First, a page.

Your Rainforest Mind

Support for the Excessively Curious, Creative, Smart & Sensitive

Coping Strategies for Super Smart, Highly Sensitive Souls

34 Comments

photo courtesy of christinawocintechchat, Unsplash

But surely, super smart (aka gifted) people don’t need coping strategies. They are smart so they can use their brainiac brains to solve anything, right? They are all too busy building rocket ships to Mars, anyway. And gifted people aren’t sensitive, right? Aren’t they all science nerdified, anti-social, and unemotional?

Noooooooooooo!!!!!

In fact, gifted humans of the rainforest-minded variety are not simply cognitively advanced. They, that means you, are extremely: sensitive, intuitive, empathetic, perceptive, analytical, curious, and creative. Not to mention, you are an advanced ruminator.

And, unlike many regular humans, you also have a constant need for intellectual stimulation. Like most folks need food, you need libraries.

Not only that. If you were raised by wolves in a seriously dysfunctional family (sorry, nothing against wolves), then you may feel particularly vulnerable, especially now. If you have complex PTSD, then any situation that threatens your safety or well-being, such as pandemics, wildfires, hurricanes, racism, poverty, anti-Semitism, climate change, and sociopathic politicians (not mentioning any names), can trigger traumatic memories.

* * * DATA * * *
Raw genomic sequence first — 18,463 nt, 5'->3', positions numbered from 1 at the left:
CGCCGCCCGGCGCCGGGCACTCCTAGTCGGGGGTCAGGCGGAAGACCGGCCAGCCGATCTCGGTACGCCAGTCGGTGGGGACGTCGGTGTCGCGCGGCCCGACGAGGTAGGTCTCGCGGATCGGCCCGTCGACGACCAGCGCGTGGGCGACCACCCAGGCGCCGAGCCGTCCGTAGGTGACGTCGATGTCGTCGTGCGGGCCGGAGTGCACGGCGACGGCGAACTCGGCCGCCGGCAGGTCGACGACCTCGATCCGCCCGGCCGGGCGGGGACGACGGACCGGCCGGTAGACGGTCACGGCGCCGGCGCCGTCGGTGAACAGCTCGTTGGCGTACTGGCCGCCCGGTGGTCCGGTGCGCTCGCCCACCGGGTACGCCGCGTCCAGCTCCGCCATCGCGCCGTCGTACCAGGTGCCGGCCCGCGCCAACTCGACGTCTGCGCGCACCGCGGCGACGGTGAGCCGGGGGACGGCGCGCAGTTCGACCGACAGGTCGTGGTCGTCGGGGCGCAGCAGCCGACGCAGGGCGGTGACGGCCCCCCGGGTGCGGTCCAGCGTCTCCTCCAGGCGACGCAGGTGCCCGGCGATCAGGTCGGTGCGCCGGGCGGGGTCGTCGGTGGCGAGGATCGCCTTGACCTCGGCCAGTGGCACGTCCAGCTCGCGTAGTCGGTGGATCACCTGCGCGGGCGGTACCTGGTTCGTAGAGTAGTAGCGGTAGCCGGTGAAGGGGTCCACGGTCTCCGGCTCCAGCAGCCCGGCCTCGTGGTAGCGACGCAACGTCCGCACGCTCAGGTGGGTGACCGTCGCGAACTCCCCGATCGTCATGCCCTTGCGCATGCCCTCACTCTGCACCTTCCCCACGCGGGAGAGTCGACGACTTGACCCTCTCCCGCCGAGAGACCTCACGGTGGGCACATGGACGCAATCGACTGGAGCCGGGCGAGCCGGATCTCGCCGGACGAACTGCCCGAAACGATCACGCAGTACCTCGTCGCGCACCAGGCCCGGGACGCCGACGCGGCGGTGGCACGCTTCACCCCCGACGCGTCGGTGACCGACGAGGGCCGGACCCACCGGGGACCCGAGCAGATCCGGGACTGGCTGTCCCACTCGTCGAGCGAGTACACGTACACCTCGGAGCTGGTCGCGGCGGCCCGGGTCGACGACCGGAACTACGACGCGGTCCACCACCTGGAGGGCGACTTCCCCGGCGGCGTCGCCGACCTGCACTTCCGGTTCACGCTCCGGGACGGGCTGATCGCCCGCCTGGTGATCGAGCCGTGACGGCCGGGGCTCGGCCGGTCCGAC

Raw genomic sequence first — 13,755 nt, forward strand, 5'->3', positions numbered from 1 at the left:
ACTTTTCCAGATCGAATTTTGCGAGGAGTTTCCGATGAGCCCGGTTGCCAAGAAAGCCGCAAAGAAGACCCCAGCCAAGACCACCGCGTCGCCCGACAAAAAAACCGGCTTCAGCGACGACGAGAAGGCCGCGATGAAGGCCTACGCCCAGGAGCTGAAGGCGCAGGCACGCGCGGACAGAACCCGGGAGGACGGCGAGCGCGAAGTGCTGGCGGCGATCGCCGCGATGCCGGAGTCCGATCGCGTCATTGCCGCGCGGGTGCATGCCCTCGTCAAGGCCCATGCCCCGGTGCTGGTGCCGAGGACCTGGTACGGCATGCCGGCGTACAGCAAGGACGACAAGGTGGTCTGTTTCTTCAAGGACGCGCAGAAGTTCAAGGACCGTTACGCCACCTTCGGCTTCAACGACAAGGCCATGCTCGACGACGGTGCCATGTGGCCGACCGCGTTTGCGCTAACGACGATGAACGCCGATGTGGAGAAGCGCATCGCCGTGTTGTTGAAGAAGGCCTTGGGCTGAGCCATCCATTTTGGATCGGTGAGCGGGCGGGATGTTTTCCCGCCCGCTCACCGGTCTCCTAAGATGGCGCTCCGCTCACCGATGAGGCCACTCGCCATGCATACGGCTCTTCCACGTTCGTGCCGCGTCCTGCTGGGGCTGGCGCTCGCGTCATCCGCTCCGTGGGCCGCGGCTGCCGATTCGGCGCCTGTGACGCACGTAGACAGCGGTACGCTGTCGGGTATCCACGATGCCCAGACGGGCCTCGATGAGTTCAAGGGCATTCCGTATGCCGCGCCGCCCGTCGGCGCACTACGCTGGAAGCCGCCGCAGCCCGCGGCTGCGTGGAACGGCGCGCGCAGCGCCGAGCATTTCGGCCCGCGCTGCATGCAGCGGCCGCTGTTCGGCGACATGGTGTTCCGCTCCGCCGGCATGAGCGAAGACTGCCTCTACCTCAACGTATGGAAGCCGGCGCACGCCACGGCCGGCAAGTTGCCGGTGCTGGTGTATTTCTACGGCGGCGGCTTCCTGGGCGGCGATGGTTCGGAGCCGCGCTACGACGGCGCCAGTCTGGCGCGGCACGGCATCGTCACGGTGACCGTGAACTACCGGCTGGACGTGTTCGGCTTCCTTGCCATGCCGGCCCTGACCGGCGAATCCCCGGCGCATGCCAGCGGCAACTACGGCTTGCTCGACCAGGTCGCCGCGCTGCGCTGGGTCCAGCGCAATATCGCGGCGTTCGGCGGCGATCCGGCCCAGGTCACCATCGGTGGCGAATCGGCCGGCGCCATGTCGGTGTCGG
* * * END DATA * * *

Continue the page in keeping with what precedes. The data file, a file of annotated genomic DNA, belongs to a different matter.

Thus the need for coping strategies.

Here are some ideas:

You know about the standard recommendations. These are helpful: Crying, hiding under a blanket, watching mindless TV, baking, more crying, exercise, meditation, warm baths, screaming in your car, journal writing, hot tea, binge watching Modern Love, Trader Joe’s organic peanut butter mini-crackers, reading, massage, support groups, Brain Pickings, independent bookstore browsing, acupuncture, yoga, gardening, listening to music, prayer, denial and compartmentalization, wild dancing, tai chi, inspiring podcasts, apps such as Calm and Headspace, essential oils, rescue remedy, snuggling with your kitty/puppy, time away from the kids, hugging your kids, psychotherapy, gratitude lists, texting your friends, hiking, cleaning your home, time in nature, helping someone in need, taking political/climate action, voting.